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There are a wide variety of ways to make jambalaya, with chicken and sausage, or shrimp, or ham, or even duck or alligator. Some involve tomatoes and tomato sauce, some use chicken or beef stock instead. This first one uses both tomatoes and chicken stock, and is a New Orleans Creole-style "red" jambalaya, as opposed to one made with only stock, a more Cajun-style"brown" jambalaya (like Dee Gautreau`s or Marc Savoy`s).
One of my favorite variations is the one in which I omit the rice basis of the dish (gasp, blasphemy!) and substitute pasta. Turns out that my Pasta Jambalaya is very popular among my family, friends and readers. It`s a bit of a Creole-Italilan spin on the dish ... give it a try sometime!
By the way, it`s pronounced <jahm-buh-LIE-uh> or <jum-buh-LIE-uh>.
1 lb. boneless chicken, cubed; AND/OR 1 lb. shrimp, boiled in Zatarain`s and peeled; OR
1 lb. leftover holiday turkey, cubed; OR
1 lb. of any kind of poultry or fish, cubed; OR
Any combination of the above
1 lb. (hot) smoked sausage, andouille or chaurice, sliced on the bias; OR 1 lb. diced smoked ham
1 large onion, chopped
1 bell pepper, chopped
3 - 6 cloves garlic, minced (amount to taste; I like lots)
4 ribs celery, chopped
3 small cans tomato paste
4 large Creole tomatoes, peeled, seeded and diced; OR 1 28-oz. can tomatoes
8 cups good dark homemade chicken stock
Creole seasoning blend to taste (or 2 - 3 tablespoons); OR 2 teaspoons cayenne, 2 teaspoons black pepper, 1 teaspoon white pepper, 1 teaspoon oregano, 1/2 teapsoon thyme
2 bay leaves
Salt to taste
4 cups long-grain white rice, uncooked (Some people like converted rice, others prefer good old Mahatma. I use Uncle Ben`s converted, as the rice doesn`t get sticky or lumpy that way.)
In a sauté or frying pan, brown the chicken, sprinkling with Tony Chachere`s seasoning if you`ve got it; a bit of salt, black pepper and red pepper otherwise. Don`t brown if using leftover cooked bird, but you still might want to season the meat. Tear or cut the meat into bite-size pieces.
Brown the sliced smoked sausage or andouille and pour off fat. In the pot, sauté the onions, garlic, peppers and celery in oil until onions begin to turn transparent.
In the same pot, while you`re sautéing the "trinity", add the tomato paste and let it pincé, meaning to let it brown a little. What we`re going for here is an additional depth of flavor by browning the tomato paste a little; the sugar in the tomato paste begins to caramelize, deepening the flavor and color. Keep it moving so that it browns but doesn`t burn. Some friends of mine hate this step, so you can skip it if you want, but then it won`t be Chuck`s jambalaya. :^)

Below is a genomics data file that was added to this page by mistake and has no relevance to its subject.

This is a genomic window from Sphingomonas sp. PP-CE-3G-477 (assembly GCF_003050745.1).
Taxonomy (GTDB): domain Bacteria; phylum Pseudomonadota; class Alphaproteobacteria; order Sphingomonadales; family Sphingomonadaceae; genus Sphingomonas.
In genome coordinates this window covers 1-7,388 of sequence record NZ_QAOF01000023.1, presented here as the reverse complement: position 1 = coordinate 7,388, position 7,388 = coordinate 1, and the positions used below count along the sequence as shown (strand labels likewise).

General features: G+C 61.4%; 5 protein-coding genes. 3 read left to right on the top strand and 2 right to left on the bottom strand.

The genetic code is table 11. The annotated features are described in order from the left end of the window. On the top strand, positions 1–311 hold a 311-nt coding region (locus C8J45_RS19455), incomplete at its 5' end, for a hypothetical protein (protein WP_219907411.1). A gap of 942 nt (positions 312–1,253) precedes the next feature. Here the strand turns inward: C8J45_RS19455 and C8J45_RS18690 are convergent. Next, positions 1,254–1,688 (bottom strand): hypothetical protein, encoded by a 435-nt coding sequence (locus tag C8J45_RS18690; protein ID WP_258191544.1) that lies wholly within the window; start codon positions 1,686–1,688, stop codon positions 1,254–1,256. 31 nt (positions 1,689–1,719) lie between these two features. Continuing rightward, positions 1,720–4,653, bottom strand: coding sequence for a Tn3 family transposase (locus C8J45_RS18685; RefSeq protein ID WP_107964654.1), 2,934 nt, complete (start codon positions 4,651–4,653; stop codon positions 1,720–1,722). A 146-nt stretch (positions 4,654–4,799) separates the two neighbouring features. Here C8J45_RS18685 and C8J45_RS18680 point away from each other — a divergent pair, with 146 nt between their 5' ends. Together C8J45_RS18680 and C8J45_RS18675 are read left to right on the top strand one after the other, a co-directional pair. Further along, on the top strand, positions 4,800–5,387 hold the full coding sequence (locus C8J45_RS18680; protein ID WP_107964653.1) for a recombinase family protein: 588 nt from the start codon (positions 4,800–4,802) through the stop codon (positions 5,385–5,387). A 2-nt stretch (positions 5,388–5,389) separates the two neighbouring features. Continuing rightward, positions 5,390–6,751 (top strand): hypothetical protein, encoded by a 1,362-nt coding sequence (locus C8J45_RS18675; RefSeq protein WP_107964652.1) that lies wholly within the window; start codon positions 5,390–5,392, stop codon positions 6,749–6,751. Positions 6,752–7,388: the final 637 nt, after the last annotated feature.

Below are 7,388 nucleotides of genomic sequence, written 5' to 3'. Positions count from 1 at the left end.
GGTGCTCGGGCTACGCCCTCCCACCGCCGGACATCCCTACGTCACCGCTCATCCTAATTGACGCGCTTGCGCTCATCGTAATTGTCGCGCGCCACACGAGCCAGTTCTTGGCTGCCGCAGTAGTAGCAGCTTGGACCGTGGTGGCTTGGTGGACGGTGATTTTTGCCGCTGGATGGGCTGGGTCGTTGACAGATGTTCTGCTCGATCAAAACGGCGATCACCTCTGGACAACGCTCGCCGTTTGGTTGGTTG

Once the vegetables are translucent and the tomato paste achives sort of a red mahogany color, deglaze the pan with the about 2 cups of the stock, scraping the bottom of the pan to mix up any browned bits, and stir until smooth, making sure the sautéed vegetables, paste and stock are combined thoroughly. It should be fairly thick.
Add the Creole seasoning, tomatoes and salt to taste. Cook over low-medium heat for about 10 minutes. Add the meat and/or seafood and cook another 10 minutes; if you`re using seafood, be careful not to overcook it.
Add the rest of the stock, check seasonings, and stir in the rice, combining thoroughly. Cook for about 20-25 minutes, or until the rice has absorbed all the liquid and is cooked through. If you haven`t checked your seasonings before adding the rice, it`s too late! It`s much better for the rice to absorb the seasonings while it`s cooking. Check seasoning anyway, then turn the heat down to low-medium and let the sauce thicken up a bit, with the pot uncovered, stirring frequently, for about 10 minutes. Stir thoroughly to combine all ingredients. When the jambalaya has thickened up a bit and has reached the "right" consistency (you`ll know), it`s done.
Serve with salad and French bread.
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